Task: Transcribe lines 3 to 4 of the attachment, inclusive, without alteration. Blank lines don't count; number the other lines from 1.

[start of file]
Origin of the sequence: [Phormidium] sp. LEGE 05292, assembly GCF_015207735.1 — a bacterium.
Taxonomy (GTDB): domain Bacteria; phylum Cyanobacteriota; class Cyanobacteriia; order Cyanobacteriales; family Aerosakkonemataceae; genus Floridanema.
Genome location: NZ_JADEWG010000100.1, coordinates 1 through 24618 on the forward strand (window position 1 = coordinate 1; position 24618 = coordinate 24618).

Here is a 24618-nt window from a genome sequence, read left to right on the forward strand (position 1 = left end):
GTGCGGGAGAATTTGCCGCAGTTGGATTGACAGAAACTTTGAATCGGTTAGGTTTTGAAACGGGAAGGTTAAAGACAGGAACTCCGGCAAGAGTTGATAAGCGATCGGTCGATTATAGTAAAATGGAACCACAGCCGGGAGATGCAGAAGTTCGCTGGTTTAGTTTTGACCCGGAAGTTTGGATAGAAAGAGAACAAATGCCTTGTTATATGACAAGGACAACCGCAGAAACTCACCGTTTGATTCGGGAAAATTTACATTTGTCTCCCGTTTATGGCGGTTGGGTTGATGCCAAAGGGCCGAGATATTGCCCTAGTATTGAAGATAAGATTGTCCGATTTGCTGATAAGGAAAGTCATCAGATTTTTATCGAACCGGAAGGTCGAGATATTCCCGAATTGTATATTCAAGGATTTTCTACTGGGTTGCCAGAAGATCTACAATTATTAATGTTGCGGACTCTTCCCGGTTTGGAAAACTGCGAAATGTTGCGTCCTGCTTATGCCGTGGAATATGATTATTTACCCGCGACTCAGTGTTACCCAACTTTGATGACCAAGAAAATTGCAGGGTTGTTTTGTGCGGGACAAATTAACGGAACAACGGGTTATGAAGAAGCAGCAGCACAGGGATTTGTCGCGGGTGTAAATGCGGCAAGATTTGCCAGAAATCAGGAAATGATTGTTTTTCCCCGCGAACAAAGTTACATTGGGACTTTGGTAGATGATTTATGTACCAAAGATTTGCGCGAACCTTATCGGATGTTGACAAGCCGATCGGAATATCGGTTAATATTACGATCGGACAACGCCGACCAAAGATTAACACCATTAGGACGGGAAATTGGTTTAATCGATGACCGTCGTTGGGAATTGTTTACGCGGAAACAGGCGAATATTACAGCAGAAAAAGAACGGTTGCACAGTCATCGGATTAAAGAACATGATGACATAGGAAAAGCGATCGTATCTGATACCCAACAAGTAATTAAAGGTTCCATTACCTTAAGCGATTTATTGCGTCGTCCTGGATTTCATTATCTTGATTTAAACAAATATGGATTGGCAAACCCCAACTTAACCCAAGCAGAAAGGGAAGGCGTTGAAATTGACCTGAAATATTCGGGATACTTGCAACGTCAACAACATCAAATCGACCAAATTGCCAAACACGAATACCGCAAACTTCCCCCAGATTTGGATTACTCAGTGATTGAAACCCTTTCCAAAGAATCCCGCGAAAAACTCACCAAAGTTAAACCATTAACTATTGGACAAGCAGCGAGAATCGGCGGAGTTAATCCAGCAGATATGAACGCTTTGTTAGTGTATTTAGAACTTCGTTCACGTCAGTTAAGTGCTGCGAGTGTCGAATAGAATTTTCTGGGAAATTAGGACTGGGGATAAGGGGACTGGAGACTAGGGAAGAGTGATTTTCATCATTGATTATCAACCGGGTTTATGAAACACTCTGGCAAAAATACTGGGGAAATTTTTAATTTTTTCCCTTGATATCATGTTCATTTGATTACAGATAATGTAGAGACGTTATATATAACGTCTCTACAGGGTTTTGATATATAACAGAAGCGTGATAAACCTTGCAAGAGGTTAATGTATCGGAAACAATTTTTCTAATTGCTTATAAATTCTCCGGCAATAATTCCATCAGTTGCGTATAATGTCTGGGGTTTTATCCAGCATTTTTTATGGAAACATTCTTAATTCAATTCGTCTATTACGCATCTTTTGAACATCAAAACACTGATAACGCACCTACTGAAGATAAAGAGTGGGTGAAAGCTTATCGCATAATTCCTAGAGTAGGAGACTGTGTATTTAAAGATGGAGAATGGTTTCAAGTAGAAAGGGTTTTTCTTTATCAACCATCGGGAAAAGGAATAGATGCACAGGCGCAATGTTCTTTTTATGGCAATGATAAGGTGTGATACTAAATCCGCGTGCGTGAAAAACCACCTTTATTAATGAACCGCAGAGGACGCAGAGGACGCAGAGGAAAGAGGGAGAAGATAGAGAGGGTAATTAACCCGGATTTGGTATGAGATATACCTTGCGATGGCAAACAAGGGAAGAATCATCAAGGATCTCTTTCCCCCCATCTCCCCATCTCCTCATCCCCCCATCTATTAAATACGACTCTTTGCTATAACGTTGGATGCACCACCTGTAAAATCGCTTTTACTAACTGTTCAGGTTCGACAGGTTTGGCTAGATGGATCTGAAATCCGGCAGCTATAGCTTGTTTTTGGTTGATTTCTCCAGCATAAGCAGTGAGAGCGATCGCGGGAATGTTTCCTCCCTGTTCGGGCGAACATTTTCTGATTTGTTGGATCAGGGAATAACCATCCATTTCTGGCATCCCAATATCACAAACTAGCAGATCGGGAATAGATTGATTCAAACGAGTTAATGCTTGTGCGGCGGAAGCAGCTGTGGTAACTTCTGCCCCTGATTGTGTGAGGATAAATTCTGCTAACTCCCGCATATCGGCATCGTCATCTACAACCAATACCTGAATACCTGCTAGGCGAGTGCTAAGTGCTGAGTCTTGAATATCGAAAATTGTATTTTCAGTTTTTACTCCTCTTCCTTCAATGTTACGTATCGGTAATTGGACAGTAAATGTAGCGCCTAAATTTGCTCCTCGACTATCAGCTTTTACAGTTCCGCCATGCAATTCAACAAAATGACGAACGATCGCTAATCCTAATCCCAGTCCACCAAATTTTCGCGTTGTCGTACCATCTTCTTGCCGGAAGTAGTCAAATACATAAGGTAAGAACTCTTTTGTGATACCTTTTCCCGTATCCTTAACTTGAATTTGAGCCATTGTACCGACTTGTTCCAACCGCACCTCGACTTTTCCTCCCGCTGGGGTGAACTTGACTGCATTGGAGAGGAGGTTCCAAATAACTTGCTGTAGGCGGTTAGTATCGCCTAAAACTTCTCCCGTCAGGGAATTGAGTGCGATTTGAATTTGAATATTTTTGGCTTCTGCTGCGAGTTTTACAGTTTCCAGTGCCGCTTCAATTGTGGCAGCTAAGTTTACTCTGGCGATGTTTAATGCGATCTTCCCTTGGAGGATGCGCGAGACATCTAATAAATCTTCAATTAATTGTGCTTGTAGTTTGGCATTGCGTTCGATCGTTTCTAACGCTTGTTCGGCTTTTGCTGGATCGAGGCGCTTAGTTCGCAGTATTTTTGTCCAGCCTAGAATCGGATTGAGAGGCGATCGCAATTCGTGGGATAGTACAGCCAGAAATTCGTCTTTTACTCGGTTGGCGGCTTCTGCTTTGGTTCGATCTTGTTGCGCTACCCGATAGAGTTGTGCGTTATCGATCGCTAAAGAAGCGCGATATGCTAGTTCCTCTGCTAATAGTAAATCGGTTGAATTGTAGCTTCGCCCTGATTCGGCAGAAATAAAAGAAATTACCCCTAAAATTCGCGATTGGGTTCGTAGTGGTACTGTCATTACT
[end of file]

Genome location: NZ_JADEWG010000100.1, coordinates 1 through 24618 on the forward strand (window position 1 = coordinate 1; position 24618 = coordinate 24618).

Here is a 24618-nt window from a genome sequence, read left to right on the forward strand (position 1 = left end):